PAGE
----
By Dr. Nadia Yousri, OB&GY Surgeon & Sexual Wellness & Regenerative Aesthetic Gynaecology Consultant, FRCOG, MRCOG, PhD, MSc, DFSRH
In her latest International Conference 2023, the highly experienced OB-GYN surgeon Dr Nadia Yousri offers her expert insight into vaginal laxity. She explains what causes this condition, as well as the different treatment options available.
The vagina, akin to (as are all parts of the body) a marvel of nature, is composed of highly elastic muscles. These muscles, much like rubber, return to their original position after being stretched. However, certain factors can cause these muscles and other vaginal tissues to lose their tightness, leading to vaginal laxity. A relaxation of the vaginal tissue characterises this condition, its supporting structures and a loss of tonicity of the vaginal wall. It’s often seen as a symptom of pelvic floor dysfunction and can be an indicator of a diminished quality of life.
The primary causes behind vaginal laxity are childbirth, due to the overstretching of tissues and birth-related injuries, and hormonal changes, especially during menopause. A decline in Oestrogen levels, vital for maintaining tissue strength and elasticity, can exacerbate the condition.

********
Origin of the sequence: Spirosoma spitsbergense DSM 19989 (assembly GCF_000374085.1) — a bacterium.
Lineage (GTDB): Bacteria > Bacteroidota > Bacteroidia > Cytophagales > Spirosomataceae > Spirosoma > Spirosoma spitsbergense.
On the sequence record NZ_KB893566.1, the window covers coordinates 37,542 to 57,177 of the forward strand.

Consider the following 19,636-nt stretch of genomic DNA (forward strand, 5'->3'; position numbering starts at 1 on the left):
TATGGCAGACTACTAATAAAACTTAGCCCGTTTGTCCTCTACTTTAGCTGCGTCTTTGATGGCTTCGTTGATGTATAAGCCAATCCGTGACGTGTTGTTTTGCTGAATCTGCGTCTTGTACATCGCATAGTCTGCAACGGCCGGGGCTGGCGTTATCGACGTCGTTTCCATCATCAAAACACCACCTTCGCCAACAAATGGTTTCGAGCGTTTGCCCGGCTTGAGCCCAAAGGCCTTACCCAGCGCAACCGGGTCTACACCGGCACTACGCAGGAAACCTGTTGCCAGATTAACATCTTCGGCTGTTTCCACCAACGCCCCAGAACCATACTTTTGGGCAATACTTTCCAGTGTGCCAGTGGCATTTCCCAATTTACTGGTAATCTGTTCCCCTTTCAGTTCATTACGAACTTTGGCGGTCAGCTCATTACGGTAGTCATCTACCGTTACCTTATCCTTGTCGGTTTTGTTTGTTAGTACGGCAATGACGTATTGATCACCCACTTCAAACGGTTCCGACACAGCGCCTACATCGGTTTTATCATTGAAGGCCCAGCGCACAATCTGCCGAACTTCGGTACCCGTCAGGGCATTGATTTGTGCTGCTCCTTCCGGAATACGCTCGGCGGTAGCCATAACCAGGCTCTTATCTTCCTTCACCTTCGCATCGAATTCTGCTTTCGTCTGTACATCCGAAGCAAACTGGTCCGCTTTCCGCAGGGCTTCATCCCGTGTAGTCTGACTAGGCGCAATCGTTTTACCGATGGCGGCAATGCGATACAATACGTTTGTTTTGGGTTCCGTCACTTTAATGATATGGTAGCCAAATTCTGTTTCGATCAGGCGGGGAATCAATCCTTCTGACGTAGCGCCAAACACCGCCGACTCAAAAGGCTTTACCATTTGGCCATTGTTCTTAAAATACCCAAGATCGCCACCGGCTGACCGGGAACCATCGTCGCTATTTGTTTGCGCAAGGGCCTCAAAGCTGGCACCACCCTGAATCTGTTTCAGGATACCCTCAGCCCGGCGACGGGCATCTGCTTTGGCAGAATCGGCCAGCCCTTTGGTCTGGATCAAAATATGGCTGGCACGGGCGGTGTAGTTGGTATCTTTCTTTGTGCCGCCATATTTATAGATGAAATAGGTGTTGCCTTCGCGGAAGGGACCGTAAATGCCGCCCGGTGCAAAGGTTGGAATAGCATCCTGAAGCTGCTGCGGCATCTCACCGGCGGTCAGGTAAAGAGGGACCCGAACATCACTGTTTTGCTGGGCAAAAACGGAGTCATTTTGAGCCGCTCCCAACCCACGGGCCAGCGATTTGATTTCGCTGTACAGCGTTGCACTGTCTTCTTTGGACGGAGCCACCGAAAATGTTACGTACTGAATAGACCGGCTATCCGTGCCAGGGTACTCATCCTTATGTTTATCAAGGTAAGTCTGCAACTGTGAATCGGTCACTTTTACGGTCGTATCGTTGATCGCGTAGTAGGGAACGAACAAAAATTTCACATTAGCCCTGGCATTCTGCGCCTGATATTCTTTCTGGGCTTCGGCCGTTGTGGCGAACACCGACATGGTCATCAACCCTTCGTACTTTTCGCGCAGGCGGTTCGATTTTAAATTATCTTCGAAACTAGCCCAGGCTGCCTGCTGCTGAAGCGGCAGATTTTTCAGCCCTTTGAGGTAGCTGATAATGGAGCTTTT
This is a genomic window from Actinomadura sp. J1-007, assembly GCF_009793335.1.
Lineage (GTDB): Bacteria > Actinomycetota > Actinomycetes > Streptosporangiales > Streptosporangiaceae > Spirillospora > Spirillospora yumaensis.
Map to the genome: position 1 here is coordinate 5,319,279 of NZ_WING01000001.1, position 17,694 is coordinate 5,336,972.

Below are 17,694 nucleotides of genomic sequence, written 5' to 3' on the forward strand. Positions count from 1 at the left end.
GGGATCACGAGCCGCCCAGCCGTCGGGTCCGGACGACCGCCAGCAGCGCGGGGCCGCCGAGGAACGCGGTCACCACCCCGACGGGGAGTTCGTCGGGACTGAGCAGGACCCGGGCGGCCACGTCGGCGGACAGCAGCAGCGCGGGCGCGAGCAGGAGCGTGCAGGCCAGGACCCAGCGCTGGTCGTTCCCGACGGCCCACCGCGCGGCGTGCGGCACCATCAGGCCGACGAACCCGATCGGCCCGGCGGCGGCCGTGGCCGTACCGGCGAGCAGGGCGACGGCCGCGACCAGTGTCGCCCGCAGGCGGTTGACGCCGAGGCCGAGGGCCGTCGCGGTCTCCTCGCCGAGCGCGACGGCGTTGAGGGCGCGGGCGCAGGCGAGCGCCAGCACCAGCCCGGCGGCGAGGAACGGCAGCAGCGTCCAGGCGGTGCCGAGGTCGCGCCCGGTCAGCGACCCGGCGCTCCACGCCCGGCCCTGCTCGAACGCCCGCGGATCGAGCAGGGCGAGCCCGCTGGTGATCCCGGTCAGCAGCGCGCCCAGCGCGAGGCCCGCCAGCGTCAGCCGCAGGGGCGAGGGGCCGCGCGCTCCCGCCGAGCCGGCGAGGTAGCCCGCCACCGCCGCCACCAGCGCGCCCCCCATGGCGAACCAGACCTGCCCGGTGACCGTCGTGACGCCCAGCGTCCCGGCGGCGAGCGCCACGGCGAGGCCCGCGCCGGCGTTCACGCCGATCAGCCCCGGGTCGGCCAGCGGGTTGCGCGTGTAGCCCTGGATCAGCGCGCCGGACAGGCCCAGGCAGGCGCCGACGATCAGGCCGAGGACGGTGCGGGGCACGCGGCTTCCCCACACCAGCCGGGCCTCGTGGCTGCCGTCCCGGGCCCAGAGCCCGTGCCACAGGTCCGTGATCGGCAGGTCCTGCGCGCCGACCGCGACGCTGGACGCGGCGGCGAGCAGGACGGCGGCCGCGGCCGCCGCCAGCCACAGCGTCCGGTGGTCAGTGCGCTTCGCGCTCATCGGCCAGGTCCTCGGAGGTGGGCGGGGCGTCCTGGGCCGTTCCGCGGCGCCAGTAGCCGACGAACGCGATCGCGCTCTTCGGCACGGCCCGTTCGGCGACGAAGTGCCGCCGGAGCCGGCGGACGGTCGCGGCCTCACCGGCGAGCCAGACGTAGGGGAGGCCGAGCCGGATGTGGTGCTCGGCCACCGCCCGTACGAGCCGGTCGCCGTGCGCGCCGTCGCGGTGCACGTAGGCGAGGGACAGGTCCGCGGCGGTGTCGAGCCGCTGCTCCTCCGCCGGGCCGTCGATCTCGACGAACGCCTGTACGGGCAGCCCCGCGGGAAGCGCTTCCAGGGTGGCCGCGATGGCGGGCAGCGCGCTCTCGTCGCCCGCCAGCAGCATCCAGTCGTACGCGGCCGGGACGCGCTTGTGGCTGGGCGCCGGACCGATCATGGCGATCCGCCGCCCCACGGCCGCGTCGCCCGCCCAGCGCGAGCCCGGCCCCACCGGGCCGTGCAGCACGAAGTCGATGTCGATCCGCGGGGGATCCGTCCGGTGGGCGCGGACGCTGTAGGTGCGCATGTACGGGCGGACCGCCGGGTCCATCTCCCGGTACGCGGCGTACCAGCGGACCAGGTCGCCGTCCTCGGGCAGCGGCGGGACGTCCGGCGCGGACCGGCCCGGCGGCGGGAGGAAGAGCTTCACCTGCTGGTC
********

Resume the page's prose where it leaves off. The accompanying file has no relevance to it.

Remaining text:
Symptoms of Vaginal Laxity:
- Stress urinary incontinence (leakage during physical activities like laughing or running)
- Increased bladder urgency
- Reduced vaginal sensitivity leading to sexual dissatisfaction
- Orgasmic dysfunction
- Faecal urgency or incontinence
- Prolapse or sagging of the vaginal wall in later life
Age-Related Effects in the Vaginal Area:
- Vaginal atrophy leading to wall shortening and narrowing
- Contraction and loss of the clitoral body
- Flattening or parting of the outer labia
- Loss of collagen and elastin fibres
- Thinning of the vaginal wall lining
- Decreased lactobacilli leading to increased susceptibility to infections
- Reduced blood flow and decreased hyaluronic acid content
Vaginal Laxity Treatment Options:
These include Oestrogen supplementation and pelvic floor exercises.
Effective but invasive, surgery requires general anaesthesia and has a recovery period of at least six weeks.
- Non-surgical vaginal rejuvenation is gaining traction. This approach uses energy-based devices or plasma injections to stimulate the body’s regeneration of healthier tissues.
- The O-Shot/G-Spot (Plasma Injection): This non-surgical option must be performed by a certified gynaecologist.
- Hyaluronic Acid Augmentation: A non-surgical procedure ideal for treating menopausal atrophy, vaginal dryness, and other age-related changes.
- Use of Energy Devices: Devices like lasers or high-frequency devices should be used by experienced gynaecologists to avoid complications.
Vaginal laxity can significantly impact a woman’s quality of life. However, various treatments, from conservative to surgical and non-surgical, are available. It’s vital to consult with a fully experienced gynaecologist to determine the best approach to treatment.
Dr Nadia is one of the leading experts in vaginal laxity. Contact her today to arrange a consultation if you are experiencing vaginal laxity and would like to find out how she can help you.